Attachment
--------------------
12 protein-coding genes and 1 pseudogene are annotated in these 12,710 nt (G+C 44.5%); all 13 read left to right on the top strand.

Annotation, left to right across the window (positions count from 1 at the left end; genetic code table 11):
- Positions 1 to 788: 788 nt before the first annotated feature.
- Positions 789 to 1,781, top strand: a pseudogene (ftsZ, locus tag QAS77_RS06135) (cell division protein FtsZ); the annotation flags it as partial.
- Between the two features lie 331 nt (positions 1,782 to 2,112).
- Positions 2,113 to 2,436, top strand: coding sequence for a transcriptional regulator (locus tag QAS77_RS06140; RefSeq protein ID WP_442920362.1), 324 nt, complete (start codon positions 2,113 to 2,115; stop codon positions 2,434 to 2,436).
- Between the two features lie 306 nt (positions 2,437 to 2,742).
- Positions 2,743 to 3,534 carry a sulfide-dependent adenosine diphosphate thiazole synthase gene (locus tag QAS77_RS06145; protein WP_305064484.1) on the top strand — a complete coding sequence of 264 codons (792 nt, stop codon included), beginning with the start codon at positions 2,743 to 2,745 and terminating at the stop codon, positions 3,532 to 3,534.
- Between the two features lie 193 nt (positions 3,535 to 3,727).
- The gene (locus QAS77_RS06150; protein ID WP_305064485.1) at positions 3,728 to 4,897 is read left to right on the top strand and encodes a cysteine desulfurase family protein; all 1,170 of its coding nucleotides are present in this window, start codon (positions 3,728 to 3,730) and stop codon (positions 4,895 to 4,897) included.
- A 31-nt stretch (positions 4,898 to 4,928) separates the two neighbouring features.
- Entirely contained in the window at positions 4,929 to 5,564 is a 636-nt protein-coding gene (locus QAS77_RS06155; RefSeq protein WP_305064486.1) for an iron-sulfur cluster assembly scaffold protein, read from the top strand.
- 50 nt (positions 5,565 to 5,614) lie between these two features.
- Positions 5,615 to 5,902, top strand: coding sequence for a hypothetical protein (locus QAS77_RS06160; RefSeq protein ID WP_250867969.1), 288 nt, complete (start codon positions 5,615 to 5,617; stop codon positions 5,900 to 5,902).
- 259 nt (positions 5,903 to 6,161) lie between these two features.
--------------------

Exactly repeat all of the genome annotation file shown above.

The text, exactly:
12 protein-coding genes and 1 pseudogene are annotated in these 12,710 nt (G+C 44.5%); all 13 read left to right on the top strand.

Annotation, left to right across the window (positions count from 1 at the left end; genetic code table 11):
- Positions 1 to 788: 788 nt before the first annotated feature.
- Positions 789 to 1,781, top strand: a pseudogene (ftsZ, locus tag QAS77_RS06135) (cell division protein FtsZ); the annotation flags it as partial.
- Between the two features lie 331 nt (positions 1,782 to 2,112).
- Positions 2,113 to 2,436, top strand: coding sequence for a transcriptional regulator (locus tag QAS77_RS06140; RefSeq protein ID WP_442920362.1), 324 nt, complete (start codon positions 2,113 to 2,115; stop codon positions 2,434 to 2,436).
- Between the two features lie 306 nt (positions 2,437 to 2,742).
- Positions 2,743 to 3,534 carry a sulfide-dependent adenosine diphosphate thiazole synthase gene (locus tag QAS77_RS06145; protein WP_305064484.1) on the top strand — a complete coding sequence of 264 codons (792 nt, stop codon included), beginning with the start codon at positions 2,743 to 2,745 and terminating at the stop codon, positions 3,532 to 3,534.
- Between the two features lie 193 nt (positions 3,535 to 3,727).
- The gene (locus QAS77_RS06150; protein ID WP_305064485.1) at positions 3,728 to 4,897 is read left to right on the top strand and encodes a cysteine desulfurase family protein; all 1,170 of its coding nucleotides are present in this window, start codon (positions 3,728 to 3,730) and stop codon (positions 4,895 to 4,897) included.
- A 31-nt stretch (positions 4,898 to 4,928) separates the two neighbouring features.
- Entirely contained in the window at positions 4,929 to 5,564 is a 636-nt protein-coding gene (locus QAS77_RS06155; RefSeq protein WP_305064486.1) for an iron-sulfur cluster assembly scaffold protein, read from the top strand.
- 50 nt (positions 5,565 to 5,614) lie between these two features.
- Positions 5,615 to 5,902, top strand: coding sequence for a hypothetical protein (locus QAS77_RS06160; RefSeq protein ID WP_250867969.1), 288 nt, complete (start codon positions 5,615 to 5,617; stop codon positions 5,900 to 5,902).
- 259 nt (positions 5,903 to 6,161) lie between these two features.